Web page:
While the above table represents an average some other questions may assist in helping you calculate what income you might need in retirement.

  • Will your car costs now be payable by you personally instead of by the business?
  • What additional personal costs will you incur? e.g. holidays
  • Will your hobbies cost you money, or maybe earn some income for you?
  • What family costs might you still incur? e.g. weddings, house deposits, grandchildren
  • Will you continue to save?

Private pensions

If you are not in a company scheme, you should make your own arrangements, since relying on the state pension is already unrealistic, and will become more so with each passing year.

Retirement annuities

Available only where a policy currently exists.

Start now

Although it’s never too late to plan for your retirement, the earlier you start, the more chance you will have to accumulate the funds you will need.

In the current climate, whether you choose to focus on pension savings, alternative savings products, or a combination of both, your savings will need time to grow.

To create a retirement fund of about D225,000 over 25 years, you would have to save about D7,000 every year, assuming approximately 2% growth. Saved in an ISA, the cost over 25 years would be D175,000, compared with D105,000 if you obtained 40% tax relief on your pension policy premiums. 

On the other hand, at retirement, the pension policy would provide a tax free lump sum and an income, while the funds in savings would be available to draw, free of tax, immediately (or they can be drawn before retirement, subject to plan rules). 

Partly influenced by poor returns from pension policies and adverse publicity regarding pension companies coupled with lower annuity rates, many people are now spreading their savings between company or personal pension schemes and other forms of investment.

Do contact us if you would like further help or advice on this subject. 

Will the state pension suffice?

Even if it is not currently top of your agenda, being able to retire when and how you would like, is sooner or later likely to be one of your most important financial objectives. But achieving this goal takes planning and perseverance. 

Unless you are in the fortunate position of having a final-salary pension scheme which is not underfunded you will almost certainly need to augment your state pension. You could spend a third of your life in retirement. Will you find those years the golden times we all dream of, or a constant struggle to pay the bills?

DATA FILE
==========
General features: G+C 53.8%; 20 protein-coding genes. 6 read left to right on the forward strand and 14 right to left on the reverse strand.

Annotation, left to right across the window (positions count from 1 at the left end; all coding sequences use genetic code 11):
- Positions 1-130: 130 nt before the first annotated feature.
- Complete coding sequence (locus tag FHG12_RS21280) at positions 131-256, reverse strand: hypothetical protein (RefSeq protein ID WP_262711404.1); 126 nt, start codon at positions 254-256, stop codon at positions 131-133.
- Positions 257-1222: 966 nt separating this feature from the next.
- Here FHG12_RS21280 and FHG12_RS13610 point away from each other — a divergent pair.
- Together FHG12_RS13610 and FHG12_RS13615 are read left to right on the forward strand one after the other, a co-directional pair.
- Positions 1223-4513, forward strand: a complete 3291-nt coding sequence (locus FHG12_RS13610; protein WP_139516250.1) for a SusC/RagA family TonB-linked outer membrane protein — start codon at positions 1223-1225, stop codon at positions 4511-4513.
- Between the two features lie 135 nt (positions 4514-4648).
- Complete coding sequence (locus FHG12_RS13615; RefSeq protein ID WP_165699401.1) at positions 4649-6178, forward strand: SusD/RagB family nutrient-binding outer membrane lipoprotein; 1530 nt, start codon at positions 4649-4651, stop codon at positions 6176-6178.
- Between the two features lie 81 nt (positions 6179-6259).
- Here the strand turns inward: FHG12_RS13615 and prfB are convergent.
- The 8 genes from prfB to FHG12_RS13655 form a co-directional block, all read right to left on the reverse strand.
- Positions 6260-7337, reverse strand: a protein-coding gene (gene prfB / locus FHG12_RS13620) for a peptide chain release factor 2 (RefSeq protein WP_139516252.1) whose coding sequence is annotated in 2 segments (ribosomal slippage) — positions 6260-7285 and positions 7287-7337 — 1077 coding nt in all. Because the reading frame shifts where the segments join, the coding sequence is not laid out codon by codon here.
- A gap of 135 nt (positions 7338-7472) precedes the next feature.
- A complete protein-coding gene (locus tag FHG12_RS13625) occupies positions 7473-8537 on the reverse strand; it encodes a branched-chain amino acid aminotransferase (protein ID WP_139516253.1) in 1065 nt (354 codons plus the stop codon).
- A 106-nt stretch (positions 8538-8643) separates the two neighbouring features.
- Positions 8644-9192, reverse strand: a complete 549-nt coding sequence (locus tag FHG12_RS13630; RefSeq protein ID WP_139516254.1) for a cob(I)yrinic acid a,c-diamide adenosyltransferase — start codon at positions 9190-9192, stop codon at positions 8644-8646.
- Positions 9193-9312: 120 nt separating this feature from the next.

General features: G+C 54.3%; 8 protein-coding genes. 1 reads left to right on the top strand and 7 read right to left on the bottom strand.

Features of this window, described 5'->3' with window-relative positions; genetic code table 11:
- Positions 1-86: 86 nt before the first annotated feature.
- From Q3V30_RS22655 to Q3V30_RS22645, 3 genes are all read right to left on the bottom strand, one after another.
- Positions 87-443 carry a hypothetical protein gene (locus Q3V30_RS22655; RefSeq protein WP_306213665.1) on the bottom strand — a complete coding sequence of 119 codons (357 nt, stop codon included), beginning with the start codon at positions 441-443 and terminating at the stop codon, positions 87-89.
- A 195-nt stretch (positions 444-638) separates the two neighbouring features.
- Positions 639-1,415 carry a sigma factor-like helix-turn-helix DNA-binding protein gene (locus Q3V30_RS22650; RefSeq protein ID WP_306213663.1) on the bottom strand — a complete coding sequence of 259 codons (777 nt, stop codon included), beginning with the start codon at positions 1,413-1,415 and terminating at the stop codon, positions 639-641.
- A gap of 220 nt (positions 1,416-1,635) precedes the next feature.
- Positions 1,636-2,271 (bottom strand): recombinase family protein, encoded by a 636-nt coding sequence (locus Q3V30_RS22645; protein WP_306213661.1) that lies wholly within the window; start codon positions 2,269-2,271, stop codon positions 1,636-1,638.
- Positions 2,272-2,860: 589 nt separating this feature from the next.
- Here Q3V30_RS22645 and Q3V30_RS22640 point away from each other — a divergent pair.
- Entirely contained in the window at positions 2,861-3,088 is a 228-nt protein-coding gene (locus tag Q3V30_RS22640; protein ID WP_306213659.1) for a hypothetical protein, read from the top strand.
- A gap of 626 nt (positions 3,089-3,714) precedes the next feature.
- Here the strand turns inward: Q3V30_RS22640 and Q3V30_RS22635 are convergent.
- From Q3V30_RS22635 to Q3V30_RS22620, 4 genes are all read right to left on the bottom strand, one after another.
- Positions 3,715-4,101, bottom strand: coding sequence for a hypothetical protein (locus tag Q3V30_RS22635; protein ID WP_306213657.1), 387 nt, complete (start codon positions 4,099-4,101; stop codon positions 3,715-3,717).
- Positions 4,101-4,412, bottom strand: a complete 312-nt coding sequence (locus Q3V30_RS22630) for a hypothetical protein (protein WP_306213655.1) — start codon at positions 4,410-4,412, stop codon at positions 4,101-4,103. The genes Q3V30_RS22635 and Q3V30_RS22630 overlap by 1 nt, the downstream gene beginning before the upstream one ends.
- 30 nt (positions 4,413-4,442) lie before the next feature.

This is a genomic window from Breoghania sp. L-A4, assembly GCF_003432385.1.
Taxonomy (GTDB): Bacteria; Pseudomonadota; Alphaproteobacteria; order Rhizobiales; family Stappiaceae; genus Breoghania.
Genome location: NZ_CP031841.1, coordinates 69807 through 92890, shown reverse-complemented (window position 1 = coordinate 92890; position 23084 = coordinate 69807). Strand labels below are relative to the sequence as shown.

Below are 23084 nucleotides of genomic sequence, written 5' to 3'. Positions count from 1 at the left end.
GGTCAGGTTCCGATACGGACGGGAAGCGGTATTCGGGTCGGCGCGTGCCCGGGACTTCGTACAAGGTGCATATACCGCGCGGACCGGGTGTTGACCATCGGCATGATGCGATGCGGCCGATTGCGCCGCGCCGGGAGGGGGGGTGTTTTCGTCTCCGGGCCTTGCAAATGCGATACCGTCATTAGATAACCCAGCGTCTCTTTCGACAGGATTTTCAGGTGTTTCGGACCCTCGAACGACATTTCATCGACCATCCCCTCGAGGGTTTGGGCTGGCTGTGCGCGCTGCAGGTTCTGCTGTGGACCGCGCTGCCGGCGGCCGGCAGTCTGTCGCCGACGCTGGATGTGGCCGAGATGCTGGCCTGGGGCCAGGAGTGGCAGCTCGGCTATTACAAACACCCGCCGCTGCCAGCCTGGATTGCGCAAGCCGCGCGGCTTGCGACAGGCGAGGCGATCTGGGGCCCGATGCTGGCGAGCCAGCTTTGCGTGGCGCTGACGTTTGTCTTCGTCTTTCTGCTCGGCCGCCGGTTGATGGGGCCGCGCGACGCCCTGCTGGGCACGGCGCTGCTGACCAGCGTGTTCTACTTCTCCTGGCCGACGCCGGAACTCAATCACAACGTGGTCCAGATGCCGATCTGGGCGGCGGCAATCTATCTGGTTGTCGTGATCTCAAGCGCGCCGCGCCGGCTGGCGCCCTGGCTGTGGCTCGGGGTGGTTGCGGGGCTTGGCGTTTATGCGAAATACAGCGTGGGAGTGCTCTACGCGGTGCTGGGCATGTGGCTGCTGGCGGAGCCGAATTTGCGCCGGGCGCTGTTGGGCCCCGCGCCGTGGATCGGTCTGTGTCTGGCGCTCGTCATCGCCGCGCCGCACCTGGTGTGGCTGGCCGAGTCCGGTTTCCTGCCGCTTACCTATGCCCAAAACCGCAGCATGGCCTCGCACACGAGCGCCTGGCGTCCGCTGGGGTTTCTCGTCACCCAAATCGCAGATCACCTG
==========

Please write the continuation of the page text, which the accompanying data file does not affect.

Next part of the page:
Your state pension is worth about D6,030 at current rates, assuming you have a full Social Security record. For those reaching state pension age, this requires about 30 years’ contributions. If you have not yet retired, we can help you check your record and see if any gaps can be filled. 

A review of your state pension entitlement will also indicate what you may expect to receive. 

The state pension age (SPA) is also changing and it is far from clear that we have the final definitive position. 

The Government has announced that the state pension will in future increase by the highest of price inflation and earnings inflation.

According to government estimates, the gap between how much people are saving and how much they need to save to ensure a comfortable retirement is over £60 billion. It believes that 13 million people – nearly half the working population – are not saving enough for their retirement. 

Your home as a source of finance?

Although they might not be suitable for everyone, there are at least two ways to use your home to boost your retirement finances. First is down-sizing – selling your current home and buying something cheaper to release value now tied up in your property for other purposes. If you wish to continue living in the same property, ‘equity release’ might be something to consider. There is more than one form of equity release. Equity release will not suit all families, and you need to discuss all of the implications with us and your other financial advisers.